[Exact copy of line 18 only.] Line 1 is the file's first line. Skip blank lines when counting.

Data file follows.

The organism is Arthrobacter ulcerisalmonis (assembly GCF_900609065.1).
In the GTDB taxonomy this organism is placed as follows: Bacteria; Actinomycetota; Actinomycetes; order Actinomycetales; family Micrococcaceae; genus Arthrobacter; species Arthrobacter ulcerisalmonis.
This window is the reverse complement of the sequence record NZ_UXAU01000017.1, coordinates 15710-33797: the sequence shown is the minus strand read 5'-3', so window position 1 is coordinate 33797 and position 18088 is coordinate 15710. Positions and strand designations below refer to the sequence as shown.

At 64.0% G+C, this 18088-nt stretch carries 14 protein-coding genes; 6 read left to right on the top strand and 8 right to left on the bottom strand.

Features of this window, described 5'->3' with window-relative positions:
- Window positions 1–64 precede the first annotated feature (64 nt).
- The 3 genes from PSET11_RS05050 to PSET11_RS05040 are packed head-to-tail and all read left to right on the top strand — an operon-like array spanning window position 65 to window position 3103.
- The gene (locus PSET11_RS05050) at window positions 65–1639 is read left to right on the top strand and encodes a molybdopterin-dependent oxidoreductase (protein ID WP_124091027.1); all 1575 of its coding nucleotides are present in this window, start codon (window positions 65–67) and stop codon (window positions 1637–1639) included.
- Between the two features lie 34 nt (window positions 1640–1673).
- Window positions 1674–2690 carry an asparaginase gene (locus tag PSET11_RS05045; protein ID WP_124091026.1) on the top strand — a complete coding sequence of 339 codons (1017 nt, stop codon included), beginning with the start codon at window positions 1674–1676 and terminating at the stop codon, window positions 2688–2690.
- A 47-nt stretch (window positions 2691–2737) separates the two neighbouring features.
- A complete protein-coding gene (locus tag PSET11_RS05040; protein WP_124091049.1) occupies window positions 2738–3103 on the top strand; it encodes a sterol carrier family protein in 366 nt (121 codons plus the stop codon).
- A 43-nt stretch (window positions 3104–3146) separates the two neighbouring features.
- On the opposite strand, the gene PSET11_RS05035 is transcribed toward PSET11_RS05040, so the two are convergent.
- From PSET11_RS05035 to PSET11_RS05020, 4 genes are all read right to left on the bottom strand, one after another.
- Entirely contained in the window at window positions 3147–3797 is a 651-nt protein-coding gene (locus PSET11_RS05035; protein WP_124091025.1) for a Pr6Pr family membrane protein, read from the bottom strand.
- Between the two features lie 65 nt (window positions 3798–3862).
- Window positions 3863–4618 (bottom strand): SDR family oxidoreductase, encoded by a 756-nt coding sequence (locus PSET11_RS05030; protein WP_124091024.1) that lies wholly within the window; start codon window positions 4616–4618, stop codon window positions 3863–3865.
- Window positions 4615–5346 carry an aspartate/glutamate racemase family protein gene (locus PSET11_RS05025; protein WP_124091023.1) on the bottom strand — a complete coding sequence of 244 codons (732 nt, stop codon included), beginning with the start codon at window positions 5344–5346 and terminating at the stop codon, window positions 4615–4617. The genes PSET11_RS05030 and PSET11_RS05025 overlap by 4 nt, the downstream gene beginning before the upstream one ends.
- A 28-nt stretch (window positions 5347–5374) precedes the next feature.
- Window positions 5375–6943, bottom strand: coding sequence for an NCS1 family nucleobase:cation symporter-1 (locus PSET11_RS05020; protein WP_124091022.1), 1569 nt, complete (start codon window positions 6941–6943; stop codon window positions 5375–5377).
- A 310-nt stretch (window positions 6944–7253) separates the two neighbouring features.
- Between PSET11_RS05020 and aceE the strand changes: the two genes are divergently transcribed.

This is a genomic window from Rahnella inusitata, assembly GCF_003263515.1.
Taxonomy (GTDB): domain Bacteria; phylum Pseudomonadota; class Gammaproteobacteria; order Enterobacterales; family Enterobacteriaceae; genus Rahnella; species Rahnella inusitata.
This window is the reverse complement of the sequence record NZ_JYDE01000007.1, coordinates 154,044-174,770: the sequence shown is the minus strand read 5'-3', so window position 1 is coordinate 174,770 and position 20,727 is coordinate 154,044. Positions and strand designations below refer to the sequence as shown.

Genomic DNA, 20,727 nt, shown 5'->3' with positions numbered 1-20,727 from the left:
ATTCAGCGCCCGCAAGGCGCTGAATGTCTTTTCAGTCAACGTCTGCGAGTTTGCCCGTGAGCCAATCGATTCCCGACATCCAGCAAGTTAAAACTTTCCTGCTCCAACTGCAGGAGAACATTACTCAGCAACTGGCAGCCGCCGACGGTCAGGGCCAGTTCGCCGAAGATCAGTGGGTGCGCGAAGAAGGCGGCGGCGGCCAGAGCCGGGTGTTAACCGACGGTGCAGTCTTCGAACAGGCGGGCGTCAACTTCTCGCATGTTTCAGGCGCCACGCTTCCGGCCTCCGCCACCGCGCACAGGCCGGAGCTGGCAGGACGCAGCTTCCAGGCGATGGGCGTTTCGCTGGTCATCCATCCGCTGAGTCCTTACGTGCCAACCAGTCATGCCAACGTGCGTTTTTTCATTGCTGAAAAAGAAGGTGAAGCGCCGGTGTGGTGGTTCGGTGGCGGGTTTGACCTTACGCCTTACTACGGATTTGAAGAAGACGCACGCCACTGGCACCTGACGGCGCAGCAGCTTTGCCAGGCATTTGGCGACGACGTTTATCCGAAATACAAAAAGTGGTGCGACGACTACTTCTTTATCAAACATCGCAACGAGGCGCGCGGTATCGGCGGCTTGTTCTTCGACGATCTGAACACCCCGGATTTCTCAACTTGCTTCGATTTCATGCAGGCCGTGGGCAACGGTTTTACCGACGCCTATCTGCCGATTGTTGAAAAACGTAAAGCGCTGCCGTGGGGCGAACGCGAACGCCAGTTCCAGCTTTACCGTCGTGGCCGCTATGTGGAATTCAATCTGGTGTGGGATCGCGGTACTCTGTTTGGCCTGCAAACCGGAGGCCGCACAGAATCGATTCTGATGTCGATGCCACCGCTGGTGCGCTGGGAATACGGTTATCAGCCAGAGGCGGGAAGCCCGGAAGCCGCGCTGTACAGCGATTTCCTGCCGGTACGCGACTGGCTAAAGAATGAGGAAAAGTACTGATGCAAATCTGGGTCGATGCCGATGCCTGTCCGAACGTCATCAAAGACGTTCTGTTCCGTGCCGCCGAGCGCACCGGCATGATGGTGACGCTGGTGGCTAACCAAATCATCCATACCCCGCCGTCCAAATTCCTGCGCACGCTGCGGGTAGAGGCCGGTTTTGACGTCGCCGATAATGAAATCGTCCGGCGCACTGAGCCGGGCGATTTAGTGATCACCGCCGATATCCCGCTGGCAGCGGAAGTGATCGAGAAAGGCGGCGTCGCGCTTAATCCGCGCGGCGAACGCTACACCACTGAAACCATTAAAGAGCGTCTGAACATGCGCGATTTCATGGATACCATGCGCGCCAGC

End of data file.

- Window positions 3863–4618 (bottom strand): SDR family oxidoreductase, encoded by a 756-nt coding sequence (locus PSET11_RS05030; protein WP_124091024.1) that lies wholly within the window; start codon window positions 4616–4618, stop codon window positions 3863–3865.